Perform in-depth research with a chosen topic in biology.
As a biology student, you have the opportunity to undertake guided research in the laboratory or in the field under faculty supervision. To receive credit, you must first contact a specific faculty member and arrange to perform research with them. Then, you must register for the appropriate research course.
If you plan to fulfill your capstone experience requirement by completing a research thesis, and/or are seeking honors in biology, you should take Guided Research (BIO 498) followed by Guided Research: Capstone Experience (BIO 499).
If you are looking to get research experience but are not seeking honors in biology and will not use a research thesis to fulfill their capstone experience requirement, you should begin with Guided Research in Biology (BIO 497). You can choose to continue in your research either with BIO 498 (thesis not required) or with BIO 499 (thesis required).
Should you enroll in these courses, you will be required to present your research at the end of each semester in the Biology Department Undergraduate Research Seminars.
Recent undergraduate research projects include:
- “Identification and characterization of genetic modifiers of axr4-2 in Arabidopsis”
- “Investigating the effects of the pesticide bifenthrin on neurite retraction”
- “Mimicking the heterozygous state of BRCA2 carriers using RNAi”
- “Decreased testosterone levels and a delayed puberty in rats treated with DEHP”
- “An in-depth look at multiple sclerosis”
- “Collagen II-induced rheumatoid arthritis in DBA/2 mice”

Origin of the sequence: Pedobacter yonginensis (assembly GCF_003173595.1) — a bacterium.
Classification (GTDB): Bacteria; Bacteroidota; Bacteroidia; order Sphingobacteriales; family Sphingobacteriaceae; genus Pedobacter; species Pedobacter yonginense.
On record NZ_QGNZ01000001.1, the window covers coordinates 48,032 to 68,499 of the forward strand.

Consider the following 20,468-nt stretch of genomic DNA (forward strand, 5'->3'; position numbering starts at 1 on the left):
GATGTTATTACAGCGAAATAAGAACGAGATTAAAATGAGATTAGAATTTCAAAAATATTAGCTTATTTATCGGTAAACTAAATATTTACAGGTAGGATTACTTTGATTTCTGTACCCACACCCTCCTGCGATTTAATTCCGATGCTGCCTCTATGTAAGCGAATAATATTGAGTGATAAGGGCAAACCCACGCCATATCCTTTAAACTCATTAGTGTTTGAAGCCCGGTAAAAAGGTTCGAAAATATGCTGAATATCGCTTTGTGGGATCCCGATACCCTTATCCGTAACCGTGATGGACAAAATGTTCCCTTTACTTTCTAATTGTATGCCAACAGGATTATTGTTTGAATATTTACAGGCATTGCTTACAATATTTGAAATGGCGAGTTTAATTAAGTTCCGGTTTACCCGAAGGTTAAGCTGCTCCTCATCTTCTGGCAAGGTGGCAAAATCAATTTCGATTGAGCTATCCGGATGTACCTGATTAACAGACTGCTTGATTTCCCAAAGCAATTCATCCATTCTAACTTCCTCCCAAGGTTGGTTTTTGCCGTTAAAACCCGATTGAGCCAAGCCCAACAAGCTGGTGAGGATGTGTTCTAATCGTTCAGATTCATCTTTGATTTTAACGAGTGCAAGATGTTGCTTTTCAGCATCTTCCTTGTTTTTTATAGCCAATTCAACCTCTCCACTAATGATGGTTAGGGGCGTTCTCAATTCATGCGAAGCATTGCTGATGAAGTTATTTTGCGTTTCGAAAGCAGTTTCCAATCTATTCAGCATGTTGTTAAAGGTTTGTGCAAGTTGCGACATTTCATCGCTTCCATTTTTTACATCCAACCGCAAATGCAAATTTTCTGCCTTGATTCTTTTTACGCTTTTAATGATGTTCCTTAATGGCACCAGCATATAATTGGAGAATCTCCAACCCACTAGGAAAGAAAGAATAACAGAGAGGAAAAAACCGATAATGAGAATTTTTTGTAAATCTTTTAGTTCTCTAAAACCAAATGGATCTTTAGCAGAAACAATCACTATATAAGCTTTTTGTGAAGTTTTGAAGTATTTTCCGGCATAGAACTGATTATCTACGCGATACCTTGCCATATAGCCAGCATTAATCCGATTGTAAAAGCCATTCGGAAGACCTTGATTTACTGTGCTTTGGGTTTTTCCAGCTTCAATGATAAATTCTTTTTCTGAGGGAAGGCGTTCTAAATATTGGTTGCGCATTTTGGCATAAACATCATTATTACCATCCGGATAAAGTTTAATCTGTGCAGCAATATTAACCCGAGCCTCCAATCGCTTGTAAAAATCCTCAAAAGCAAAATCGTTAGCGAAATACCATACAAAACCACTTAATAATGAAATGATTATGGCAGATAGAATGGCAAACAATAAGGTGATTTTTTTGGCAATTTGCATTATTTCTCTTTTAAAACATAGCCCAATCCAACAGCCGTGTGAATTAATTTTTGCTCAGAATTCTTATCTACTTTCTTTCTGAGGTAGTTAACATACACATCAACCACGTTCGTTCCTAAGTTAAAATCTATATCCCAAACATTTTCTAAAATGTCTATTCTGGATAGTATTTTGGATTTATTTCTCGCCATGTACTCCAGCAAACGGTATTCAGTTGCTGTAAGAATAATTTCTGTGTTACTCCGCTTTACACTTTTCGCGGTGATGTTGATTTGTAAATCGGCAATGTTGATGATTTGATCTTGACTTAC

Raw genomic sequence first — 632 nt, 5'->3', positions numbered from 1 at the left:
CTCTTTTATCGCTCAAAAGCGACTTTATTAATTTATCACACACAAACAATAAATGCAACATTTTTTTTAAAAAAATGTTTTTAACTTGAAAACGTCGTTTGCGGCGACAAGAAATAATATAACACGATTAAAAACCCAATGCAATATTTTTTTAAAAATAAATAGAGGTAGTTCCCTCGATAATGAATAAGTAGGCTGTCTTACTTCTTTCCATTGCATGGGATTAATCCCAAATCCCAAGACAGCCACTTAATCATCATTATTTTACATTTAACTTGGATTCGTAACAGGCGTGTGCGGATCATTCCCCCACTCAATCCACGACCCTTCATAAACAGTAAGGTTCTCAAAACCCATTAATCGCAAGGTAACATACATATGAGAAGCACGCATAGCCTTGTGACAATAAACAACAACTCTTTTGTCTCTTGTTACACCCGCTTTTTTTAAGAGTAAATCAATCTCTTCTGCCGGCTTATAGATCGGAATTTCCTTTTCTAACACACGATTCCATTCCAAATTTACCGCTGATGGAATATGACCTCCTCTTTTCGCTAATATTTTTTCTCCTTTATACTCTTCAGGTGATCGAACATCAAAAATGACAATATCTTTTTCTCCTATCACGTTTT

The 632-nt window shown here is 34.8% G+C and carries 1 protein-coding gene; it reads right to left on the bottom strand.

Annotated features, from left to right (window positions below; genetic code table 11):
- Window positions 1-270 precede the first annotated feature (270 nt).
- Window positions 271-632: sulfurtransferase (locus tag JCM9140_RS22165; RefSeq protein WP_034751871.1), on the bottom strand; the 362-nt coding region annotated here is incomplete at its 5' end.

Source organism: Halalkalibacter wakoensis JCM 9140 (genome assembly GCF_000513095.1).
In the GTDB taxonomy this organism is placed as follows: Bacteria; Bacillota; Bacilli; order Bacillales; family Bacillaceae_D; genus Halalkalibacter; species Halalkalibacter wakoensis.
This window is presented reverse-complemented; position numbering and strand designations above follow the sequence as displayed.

- “Germination success and flowering times in yellow monkey flower Mimulus guttatus”
- “Atrazine exposure may alter tissue structure in gonad and gills of freshwater mussels”
- “Viruses as vectors: examining the role of uncultured bacteriophage communities in the horizontal transfer of metal resistance genes”
- “Obesity and reproduction”
- “The Effects of Hypoxia Inducible Factor Alpha on Renal Cell Apoptosis”
- “Effect of Very High Fat Diet on Body Weight, Hormonal Levels and Estrous Cycle”
- “Bactericidal Properties of Lactoferrin”
- “Invertebrate Community Structure in Isolated Salt Marsh Patches in the South Shore Estuary”
- “Just Keep Swimming: The Effect of Various Concentrations of Retinoic Acid on Vertebral Development and C-Start Performance”
In recent years, graduate students have completed theses on many interesting and unusual topics, such as:
- “Potential Estrogenic Effects of Bifenthrin, a synthetic pyrethroid, on Corbicula fluminea”
- “Clinical Importance of BRCA1 Gene Mutations with Breast Cancer”
- “Characterization of the axr6 Mutation in an Inducible System Arabidopsis thaliana”
- “PCR Amplification of IgH Rearrangements for the Assessment of Minimal Residual Disease in PBSC Harvests for Autologous Transplantation Following Administration of Monocyte-Derived Growth Factor”
- “Increased Adhesion of Lymphocytes Expressing Specific HIV-1 Proteins to Extracellular Matrix Proteins”
- “Histomolecular Characterization of Human Hydatiform Moles: Distinguishing Complete Moles from Partial Moles”